How Much to Take?

Jan 20 2012 Published by under Uncategorized

I currently have two postdocs. One of them has been with me for 2+ years and has applied to tenure track positions this past fall. His record looks very good, he has published quite a bit and I sent him to give invited talks instead of me as much as I could, so he's had a lot of exposure. He had his first phone interview and is having an on-site interview in a few weeks. I am very proud of him and very excited for him!

I looked closely at his application materials when he assembled them (the CV, research and teaching statements). His research statement was solid, he proposed several interesting and relevant directions of research that leverage his expertise and are direct outcomes of the work he did in my group. I think it's perfectly fine that he will take the projects he's been working on and start his own program.

A few weeks ago, he finally got around to creating his own webpage and sent me the link. The page is simple but looks nice and has all that it needs to describe a young aspiring faculty -- contact info, CV, papers, description of research. Actually, I found his research section to be quite extensive and carry quite a few surprises: in addition to description of the work that he has been doing and the work that he listed in his research statement, there are several research items that are directly taken from my other ongoing projects in which he was never involved, but of which he heard  in group meetings. He also wrote about some project ideas on which I have either recently submitted proposals or I am planning to do so shortly (as in, I am currently writing and will submit in the next few weeks); these ideas were tossed around in the group meeting or in the meetings with other collaborators.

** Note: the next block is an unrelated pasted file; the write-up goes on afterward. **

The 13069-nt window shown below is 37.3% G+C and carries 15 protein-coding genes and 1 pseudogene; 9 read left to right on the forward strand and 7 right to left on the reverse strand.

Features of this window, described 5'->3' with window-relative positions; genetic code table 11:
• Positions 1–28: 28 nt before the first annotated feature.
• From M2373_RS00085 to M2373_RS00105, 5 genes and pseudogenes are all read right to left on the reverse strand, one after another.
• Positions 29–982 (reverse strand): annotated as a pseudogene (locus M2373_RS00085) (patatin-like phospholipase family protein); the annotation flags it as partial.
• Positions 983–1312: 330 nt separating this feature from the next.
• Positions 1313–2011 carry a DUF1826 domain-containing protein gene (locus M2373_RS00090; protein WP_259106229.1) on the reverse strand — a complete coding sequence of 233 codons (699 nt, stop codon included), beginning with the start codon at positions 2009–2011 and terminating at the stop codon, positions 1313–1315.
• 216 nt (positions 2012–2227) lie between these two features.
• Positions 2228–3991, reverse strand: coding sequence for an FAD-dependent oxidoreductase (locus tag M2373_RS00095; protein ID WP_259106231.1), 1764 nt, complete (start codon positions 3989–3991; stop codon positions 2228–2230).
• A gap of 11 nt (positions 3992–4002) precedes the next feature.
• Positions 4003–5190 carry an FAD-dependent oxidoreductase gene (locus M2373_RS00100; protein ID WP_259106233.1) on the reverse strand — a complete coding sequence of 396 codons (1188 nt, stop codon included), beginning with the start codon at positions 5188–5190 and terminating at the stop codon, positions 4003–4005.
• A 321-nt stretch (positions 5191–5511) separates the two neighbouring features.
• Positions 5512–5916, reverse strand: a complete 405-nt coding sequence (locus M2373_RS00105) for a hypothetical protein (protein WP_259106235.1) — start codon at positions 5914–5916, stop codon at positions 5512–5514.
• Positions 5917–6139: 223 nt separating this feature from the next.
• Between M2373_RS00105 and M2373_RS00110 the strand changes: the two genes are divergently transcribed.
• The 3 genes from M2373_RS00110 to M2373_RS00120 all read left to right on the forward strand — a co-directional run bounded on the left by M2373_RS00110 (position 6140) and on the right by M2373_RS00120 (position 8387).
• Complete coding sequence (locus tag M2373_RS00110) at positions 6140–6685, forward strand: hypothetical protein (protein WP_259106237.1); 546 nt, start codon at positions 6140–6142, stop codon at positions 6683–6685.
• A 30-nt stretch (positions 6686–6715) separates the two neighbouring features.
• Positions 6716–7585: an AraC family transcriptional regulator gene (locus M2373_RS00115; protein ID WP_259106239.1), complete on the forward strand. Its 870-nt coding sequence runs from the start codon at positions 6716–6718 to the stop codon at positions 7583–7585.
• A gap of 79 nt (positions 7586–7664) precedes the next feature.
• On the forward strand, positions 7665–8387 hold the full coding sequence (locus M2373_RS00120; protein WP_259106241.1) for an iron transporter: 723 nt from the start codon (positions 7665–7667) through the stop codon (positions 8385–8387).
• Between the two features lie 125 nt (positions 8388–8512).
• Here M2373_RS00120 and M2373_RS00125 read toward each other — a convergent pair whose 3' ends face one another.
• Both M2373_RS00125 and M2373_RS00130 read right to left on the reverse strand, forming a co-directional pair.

I was unpleasantly surprised. I think my main feeling was a sort of disappointment.